In summary, we have found (1) that the Secretary and his duly authorized agent, the Land Commissioner, had jurisdiction to enter upon inquiry as to the validity of oil shale placer claims under the applicable statutes; (2) that they had the jurisdiction to construe such statutes in defining their authority; (3) that in the exercise of this function they may have erred in canceling claims including some of the claims upon which the patent applications in the present case are based; (4) that these cancellations were not appealed from by the appellants or their predecessors in interest; (5) that neither the appellants nor their predecessors in interest sought to attack these decisions for over 25 years. We conclude that, on the principles of res judicata, finality of administrative action, and laches, the said decisions of the Land Commissioner and the Secretary of the Interior are binding on the parties thereto and their successors in interest insofar as these claims were actually canceled in the original contest proceedings in which the then-owners of the claims were properly served with notice of contest and provided an opportunity for a hearing respecting the validity of the claim.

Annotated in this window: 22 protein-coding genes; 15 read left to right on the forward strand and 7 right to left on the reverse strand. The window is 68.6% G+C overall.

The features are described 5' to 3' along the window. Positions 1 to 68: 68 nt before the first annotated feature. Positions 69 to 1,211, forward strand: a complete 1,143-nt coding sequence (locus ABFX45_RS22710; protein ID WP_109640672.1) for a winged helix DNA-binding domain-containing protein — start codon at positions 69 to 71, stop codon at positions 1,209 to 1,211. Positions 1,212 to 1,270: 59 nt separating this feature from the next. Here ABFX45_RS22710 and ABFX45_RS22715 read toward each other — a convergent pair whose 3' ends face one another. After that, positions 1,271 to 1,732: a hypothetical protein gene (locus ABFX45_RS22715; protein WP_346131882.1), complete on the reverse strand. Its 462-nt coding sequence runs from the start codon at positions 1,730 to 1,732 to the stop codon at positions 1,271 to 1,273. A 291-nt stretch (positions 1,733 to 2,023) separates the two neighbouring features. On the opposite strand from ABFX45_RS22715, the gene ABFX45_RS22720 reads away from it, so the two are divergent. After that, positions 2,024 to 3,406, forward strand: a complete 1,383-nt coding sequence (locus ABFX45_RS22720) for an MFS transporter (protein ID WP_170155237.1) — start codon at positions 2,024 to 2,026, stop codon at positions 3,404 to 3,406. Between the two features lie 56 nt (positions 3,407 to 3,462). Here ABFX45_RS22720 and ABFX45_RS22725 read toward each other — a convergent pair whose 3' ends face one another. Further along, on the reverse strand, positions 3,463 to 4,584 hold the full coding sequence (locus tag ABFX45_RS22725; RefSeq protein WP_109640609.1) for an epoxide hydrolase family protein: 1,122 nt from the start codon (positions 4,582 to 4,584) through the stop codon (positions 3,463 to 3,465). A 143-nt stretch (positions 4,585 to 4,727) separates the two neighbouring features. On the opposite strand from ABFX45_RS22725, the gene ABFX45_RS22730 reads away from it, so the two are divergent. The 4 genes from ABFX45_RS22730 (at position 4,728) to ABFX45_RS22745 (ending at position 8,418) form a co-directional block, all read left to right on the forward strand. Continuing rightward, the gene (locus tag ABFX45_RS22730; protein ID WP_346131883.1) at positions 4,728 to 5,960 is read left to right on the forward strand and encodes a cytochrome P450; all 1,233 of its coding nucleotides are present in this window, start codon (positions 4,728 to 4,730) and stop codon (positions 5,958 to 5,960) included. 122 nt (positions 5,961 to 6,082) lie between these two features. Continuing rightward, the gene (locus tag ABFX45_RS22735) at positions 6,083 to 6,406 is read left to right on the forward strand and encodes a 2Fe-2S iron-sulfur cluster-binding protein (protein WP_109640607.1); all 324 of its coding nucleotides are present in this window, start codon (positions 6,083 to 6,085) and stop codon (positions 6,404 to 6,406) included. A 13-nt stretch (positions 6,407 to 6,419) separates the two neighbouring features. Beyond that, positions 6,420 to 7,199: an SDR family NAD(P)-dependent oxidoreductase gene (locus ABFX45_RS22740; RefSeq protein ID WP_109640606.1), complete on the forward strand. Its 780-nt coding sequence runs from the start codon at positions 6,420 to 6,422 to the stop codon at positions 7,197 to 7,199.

As heretofore mentioned, the following claims were canceled in contest proceedings in which the then-owners of the claims participated, thus eliminating any question concerning the sufficiency of or defects in the issuance of notice: Claim

Patent Application Contest Carbon Nos. 1-4.-

Colo, No. 030979 No. 12029 Elizabeth Nos. 1, 2, 4-12---

Colo. No. 030979 No. 12029 Southeast

Colo. No. 028751 No. 12972 Northeast.

Colo. No. 028751 No. 12972 Northwest

Colo. No. 028751 No. 12972 Oyler Nos. 1-4..

Colo. No. 012327 No. 12039 Jack Pot Nos. 4-11.

Colo. No. 045092 No. 13038

28 See footnote 30, supra.

733-462-64- 3

As to these claims, the decisions of the Land Manager rejecting applications for patents are hereby affirmed.